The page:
To support struggling restaurants, DSSD worked with a multi-department team from the City to implement StrEATeries within one week of re-opening the state to outdoor dining. The initiative created ~1,000 outdoor dining seats beyond those typically allowed on the city’s sidewalks through two complementary approaches.
As the COVID-19 vaccination rate increases, we are finally seeing more and more activity and vibrancy in our urban cores. What are the actions that UPMOs can take (or continue taking) to ensure that downtowns, city centers, and urban districts can recover more strongly?
Streets, parking spaces and sidewalks comprise the largest area among types of public space in downtowns across the world. Pre-pandemic, managing parking for delivery bikes and procuring permits for outdoor cafés was challenging. However, reduced traffic presented opportunities to take advantage of these resources in new ways. Join this discussion of management models, programs, and regulatory frameworks that have shifted the use of our public assets to small businesses that need it most.
Campus No. 805 is an award-winning adaptive re-use project that converted a former middle school campus into a mixed-use entertainment experience with multiple local breweries, restaurants, entertainment options and a public green space. Join us as we kick-off the inaugural Place Branding & Placemaking Summit with a multi-stop reception where attendees will get to experience why “school’s out forever” and full-time fun is the new curriculum at Campus No. 805.
|The Tactical Public Realm Guidelines came from the Public Realm Plan for Go Boston 2030. The guidelines cover policy and opportunities for enhancing the streets. A Better City and Utile worked with the City of Boston to develop guidelines for tactical activation. Utile created a document which also includes a guide for implementing outdoor elements. The new standards are aimed at making the process simpler and more transparent, in order to actively invite participation from neighborhood groups, businesses, and others.|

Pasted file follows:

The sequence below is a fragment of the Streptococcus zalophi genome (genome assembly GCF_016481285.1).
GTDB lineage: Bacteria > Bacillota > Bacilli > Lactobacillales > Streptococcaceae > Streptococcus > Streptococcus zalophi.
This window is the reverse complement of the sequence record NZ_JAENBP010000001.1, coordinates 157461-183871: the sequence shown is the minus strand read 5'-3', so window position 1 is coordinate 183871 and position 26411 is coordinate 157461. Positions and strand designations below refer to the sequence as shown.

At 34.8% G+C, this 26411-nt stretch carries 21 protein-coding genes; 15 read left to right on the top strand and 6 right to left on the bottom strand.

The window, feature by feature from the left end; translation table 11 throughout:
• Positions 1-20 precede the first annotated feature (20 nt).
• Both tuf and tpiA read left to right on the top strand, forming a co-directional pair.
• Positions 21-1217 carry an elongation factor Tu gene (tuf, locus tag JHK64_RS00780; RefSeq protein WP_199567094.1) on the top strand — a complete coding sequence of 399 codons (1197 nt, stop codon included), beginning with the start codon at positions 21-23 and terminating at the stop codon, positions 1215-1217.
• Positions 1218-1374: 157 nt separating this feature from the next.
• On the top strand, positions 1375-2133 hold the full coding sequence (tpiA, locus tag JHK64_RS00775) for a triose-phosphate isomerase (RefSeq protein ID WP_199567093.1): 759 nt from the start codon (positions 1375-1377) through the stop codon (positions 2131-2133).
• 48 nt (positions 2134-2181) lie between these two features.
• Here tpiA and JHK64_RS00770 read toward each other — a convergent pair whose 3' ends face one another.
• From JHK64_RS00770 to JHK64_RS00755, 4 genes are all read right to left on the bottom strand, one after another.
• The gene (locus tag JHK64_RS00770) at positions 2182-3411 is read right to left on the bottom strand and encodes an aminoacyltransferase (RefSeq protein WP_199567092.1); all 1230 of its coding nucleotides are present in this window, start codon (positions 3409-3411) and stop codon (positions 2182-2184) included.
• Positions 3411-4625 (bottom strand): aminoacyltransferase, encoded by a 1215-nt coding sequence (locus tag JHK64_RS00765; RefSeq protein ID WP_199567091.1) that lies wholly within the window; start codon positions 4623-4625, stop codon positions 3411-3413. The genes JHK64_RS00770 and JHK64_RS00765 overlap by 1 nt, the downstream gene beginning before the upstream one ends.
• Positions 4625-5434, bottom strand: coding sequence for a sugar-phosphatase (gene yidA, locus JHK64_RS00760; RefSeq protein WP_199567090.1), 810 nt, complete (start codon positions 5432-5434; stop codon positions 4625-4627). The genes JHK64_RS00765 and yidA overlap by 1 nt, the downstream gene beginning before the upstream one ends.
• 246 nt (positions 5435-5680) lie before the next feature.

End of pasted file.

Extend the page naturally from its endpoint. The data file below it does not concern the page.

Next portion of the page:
The San Pedro Squared project converted 12 parking spaces in a nearly block-long city-owned garage and five on-street parking spots into four micro-retail shops and the city’s longest parklet. The four shops, collectively called MOMENT, changed the streetscape and feel of the block. The shops and parklet provide unique and aesthetically interesting improvements to the garage facade, with wooden awnings, bright furniture, sidewalk painting, murals and lush plantings that soften the building.
Passageways 2.0 transforms a 6,200 square foot alleyway in the core of Downtown Chattanooga. City Thread, a series of simple steel tubes, creates a space that extends our attitude of adventure. By its geometry, the project possesses many potential settings including lounging, mini-stages, framing for art, concerts, markets, movie screenings, and more. The design is intended to allow casual users and those in charge of programming to discover different ways to utilize the alley.
The project was initiated to accelerate mobility improvements to a developing corridor in an Asheville neighborhood. Coxe Avenue formerly contained a high density of automotive uses but is now the site of mixed-use developments and dining options. The project involved a public engagement process, held on a compressed timeline. The design features a shared-use path and an intersection mural. The final installation includes eight new crosswalks, a multi-use path, and the 6,000 sq. ft. mural.
This session breaks down the most effective strategies for facilitating small-scale improvements to public spaces through tactical urbanism and community engagement. Presented by Tony Garcia at Street Plans Collaborative.
There is an international trend of low-cost interventions being used to test out ideas before making large capital improvements. Pop-up parks, guerilla wayfinding, and mobile vendors are just a few innovations. During this session you will learn about tactical urbanism projects from successful communities internationally.